Authentic gender voicing: They should be able to narrate both male and female voices. That said, voice actors who alter their voices too much can end up sounding unintentionally comic, which you probably don’t want.
Authentic accents: If your story has characters with accents, your narrator must be able to pull these off authentically. Stereotypes need to be avoided!
Articulation: Generally, you want to find a narrator who neither over nor under-articulates — unless you have a character with a distinct way of speaking.
Pacing: A good narrator will have intuitive pacing when reading: they’ll know when to slow down, when to speed up, and when to pause.
- Enjoyment and passion: Finally, a narrator should sound like they’re hooked on every line of a story. Whether it’s sad, romantic, scary, or funny, they need to commit to the mood with everything they’ve got. If they sound bored, the reader will be bored, too.
Know what you’re getting
Once you’ve found a voice you like, audiobook production companies will handle the rest. You can sign a contract and know that your audiobook is in safe hands until it’s returned to you as a finished product.
If you’ve taken the freelancer route, it’s time to find out more about what your producer will deliver. Make sure you’re totally clear about what you’re getting by asking the right questions:
- Do they provide raw audio files, or can they mix and master them ready for publishing?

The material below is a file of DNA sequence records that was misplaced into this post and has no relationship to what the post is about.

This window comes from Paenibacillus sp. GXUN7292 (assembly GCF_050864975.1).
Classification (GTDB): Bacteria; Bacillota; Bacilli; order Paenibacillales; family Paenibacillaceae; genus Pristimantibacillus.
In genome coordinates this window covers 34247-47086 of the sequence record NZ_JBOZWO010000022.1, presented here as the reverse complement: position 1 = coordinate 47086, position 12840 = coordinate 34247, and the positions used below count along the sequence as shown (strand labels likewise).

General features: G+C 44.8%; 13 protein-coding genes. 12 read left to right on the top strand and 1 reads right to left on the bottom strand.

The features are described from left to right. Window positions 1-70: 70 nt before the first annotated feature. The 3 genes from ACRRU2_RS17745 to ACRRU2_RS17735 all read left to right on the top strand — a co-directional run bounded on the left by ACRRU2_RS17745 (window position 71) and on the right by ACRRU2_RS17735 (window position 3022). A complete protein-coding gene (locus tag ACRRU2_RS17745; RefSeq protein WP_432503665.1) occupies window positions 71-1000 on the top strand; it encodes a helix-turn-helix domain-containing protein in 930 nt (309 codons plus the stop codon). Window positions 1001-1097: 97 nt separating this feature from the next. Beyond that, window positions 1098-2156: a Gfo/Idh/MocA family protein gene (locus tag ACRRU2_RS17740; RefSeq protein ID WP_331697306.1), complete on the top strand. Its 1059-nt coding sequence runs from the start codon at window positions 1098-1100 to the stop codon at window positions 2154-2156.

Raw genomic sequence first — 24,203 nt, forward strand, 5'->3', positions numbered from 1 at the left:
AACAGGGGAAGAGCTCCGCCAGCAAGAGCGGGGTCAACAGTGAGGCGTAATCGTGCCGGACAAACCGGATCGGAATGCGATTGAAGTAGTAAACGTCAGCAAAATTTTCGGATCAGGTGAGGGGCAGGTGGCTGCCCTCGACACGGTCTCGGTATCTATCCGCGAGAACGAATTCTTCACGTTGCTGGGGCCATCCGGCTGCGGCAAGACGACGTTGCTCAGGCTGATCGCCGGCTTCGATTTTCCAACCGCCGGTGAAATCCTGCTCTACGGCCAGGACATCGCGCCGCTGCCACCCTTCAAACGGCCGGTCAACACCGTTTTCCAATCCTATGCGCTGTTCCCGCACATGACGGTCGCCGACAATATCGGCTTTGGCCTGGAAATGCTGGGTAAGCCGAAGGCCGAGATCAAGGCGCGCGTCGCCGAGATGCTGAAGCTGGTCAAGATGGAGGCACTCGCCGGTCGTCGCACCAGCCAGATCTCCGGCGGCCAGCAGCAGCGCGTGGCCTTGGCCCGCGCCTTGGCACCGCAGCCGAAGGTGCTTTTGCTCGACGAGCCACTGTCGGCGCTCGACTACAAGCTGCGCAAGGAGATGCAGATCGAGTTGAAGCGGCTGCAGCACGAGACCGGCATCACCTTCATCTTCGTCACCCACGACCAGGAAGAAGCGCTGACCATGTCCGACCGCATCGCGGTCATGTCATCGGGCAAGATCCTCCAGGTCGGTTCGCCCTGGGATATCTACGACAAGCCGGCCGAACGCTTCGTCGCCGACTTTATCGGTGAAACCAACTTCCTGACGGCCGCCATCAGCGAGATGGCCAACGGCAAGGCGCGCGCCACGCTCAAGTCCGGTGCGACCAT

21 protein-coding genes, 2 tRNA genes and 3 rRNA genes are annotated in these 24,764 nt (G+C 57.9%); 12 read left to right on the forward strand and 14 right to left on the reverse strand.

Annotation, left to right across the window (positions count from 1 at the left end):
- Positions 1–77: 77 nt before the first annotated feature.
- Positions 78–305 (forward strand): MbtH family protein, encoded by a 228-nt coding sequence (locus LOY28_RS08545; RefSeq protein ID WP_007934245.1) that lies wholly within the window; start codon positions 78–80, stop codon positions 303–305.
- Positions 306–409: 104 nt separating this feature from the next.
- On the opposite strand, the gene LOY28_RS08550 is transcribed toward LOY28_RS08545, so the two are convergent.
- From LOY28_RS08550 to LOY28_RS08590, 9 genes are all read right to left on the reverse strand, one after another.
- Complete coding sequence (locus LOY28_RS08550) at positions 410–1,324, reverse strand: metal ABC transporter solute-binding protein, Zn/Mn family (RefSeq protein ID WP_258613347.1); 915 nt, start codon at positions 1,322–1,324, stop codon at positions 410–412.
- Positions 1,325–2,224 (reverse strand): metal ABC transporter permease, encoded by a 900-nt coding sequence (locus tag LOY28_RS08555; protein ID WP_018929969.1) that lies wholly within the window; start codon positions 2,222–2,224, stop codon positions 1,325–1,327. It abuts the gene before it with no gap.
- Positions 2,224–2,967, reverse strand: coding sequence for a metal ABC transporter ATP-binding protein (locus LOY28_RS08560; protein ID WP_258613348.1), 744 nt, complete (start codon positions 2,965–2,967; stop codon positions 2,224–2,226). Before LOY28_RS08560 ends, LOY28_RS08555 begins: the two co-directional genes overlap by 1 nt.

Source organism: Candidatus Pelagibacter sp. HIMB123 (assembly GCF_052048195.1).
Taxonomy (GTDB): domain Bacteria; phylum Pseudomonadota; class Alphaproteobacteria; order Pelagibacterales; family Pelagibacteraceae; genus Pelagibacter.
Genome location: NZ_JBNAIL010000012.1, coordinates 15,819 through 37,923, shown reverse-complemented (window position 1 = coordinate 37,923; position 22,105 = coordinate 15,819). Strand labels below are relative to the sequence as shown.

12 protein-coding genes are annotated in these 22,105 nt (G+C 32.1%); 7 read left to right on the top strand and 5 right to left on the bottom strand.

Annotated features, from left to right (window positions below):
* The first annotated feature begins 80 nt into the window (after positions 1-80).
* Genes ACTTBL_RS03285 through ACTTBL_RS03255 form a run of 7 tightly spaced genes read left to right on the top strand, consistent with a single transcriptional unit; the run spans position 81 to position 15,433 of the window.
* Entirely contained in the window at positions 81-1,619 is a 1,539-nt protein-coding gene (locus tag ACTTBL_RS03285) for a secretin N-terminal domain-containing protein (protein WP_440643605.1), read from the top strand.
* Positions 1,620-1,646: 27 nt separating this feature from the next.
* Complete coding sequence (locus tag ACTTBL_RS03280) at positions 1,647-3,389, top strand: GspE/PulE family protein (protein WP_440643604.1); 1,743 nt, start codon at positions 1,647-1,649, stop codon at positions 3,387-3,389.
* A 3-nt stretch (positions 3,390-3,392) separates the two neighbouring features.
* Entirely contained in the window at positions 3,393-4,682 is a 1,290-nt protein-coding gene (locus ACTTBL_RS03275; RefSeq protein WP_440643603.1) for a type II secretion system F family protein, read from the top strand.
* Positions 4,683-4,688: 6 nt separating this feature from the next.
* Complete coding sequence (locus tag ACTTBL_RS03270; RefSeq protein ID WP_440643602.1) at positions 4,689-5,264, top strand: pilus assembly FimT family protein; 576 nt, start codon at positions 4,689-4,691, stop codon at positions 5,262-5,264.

- If you’d like music or sound effects, can they provide this?
- Will they write the intro credits themselves?
- Do they have a home studio and professional equipment, or will they have to hire a recording space?
- What can they do post-production (e.g., cover image, distribution, etc.)?
- What is their availability?
- What does their usual timeline look like?
You’ll also want to read as many author reviews as you can, making sure they have sufficient experience. And if they have a portfolio, follow any Audible links to listen to more samples, check that they’re actually credited, and read even more reviews — because why not?
Know what you’re giving
Though we all wish we could shell out thousands of dollars for the vocal stylings of Jim Dale or Julia Whelan, realistically, getting a narrator at a reasonable price will be a driving factor in almost every indie author’s decision.
The time to agree on a price is when you make your offer. You may find that producers on freelance websites are more open to negotiation, but the amount you can expect to pay is pretty standard across the board. So how much is that exactly?